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Dragnet Warrants are Trapping Innocent People

Reverse warrants have led to multiple disturbing incidents including false arrests.

dragnet warrants
By: Simon McCormack Senior Writer, Communications & Daniel Schwarz Senior Privacy & Technology Strategist, Policy

All of us have surely searched for something on the Internet. And we take our phones wherever we go.

But doing these everyday activities can put us under suspicion by law enforcement officers using specific types of digital dragnet warrants known as reverse warrants.

To keep police from invading our privacy and going on invasive fishing expeditions, warrants are supposed to be narrowly targeted, specific, and based on probable cause. But reverse location and keyword warrants request the disclosure of multiple people’s private information simply because they were at a particular place during a specific time frame, or because they entered certain keywords into a search engine.

These warrants can’t be targeted or specific because, by definition, they give law enforcement the power to obtain private records about numerous unknown people. They can place hundreds or thousands of unsuspecting and innocent people in the crosshairs of law enforcement, threatening their rights to be free from unreasonable government searches.

Reverse warrants have led to multiple disturbing incidents including false arrests, and they were even used at First Amendment-protected protests against police brutality, ensnaring protesters in Minneapolis, Minnesota and Kenosha, Wisconsin.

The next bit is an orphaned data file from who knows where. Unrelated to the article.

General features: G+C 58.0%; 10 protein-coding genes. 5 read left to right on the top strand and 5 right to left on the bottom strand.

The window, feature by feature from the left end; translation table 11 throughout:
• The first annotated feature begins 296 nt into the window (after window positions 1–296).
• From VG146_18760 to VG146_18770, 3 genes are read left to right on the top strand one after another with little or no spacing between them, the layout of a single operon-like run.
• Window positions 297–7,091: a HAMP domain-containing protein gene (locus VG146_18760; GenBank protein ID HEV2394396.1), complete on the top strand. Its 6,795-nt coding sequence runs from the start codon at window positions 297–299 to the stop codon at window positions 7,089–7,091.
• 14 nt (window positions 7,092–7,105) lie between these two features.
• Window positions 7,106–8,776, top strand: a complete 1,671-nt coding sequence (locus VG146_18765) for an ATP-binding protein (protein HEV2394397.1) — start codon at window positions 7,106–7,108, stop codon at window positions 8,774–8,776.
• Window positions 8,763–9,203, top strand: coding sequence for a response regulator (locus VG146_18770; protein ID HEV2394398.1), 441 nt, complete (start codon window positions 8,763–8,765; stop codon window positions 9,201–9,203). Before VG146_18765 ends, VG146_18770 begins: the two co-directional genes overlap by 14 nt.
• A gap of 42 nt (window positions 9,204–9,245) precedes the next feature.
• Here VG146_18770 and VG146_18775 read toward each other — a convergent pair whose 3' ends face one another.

Though their dangers are more apparent than ever, dragnet warrants are becoming more ubiquitous. In response to calls from a nationwide coalition of privacy and civil liberties groups – including the NYCLU – Google released information about reverse location warrant requests from law enforcement across the country from 2018-2020.

The report shows a staggering twelvefold increase over those three years, totaling 20,932 requests. The number of accounts implicated in each of these requests was not disclosed. But the requests could easily implicate hundreds of thousands, if not millions, of user accounts and devices. That means potentially millions of innocent people came under law enforcement suspicion and had their location records searched for no good reason.

Given the omnipresent role that digital technologies play in all our lives, and the ever-more detailed data trails tech companies are collecting, it’s urgent that we ban these warrants. A bill we support in the state legislature would prohibit both reverse location and reverse keyword searches and warrants.

Our participation in digital life should not automatically open us up to pervasive police spying. That’s exactly why dragnet warrants must be outlawed.

As bold as the spirit of New York, we are the NYCLU.
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Civil Liberties Union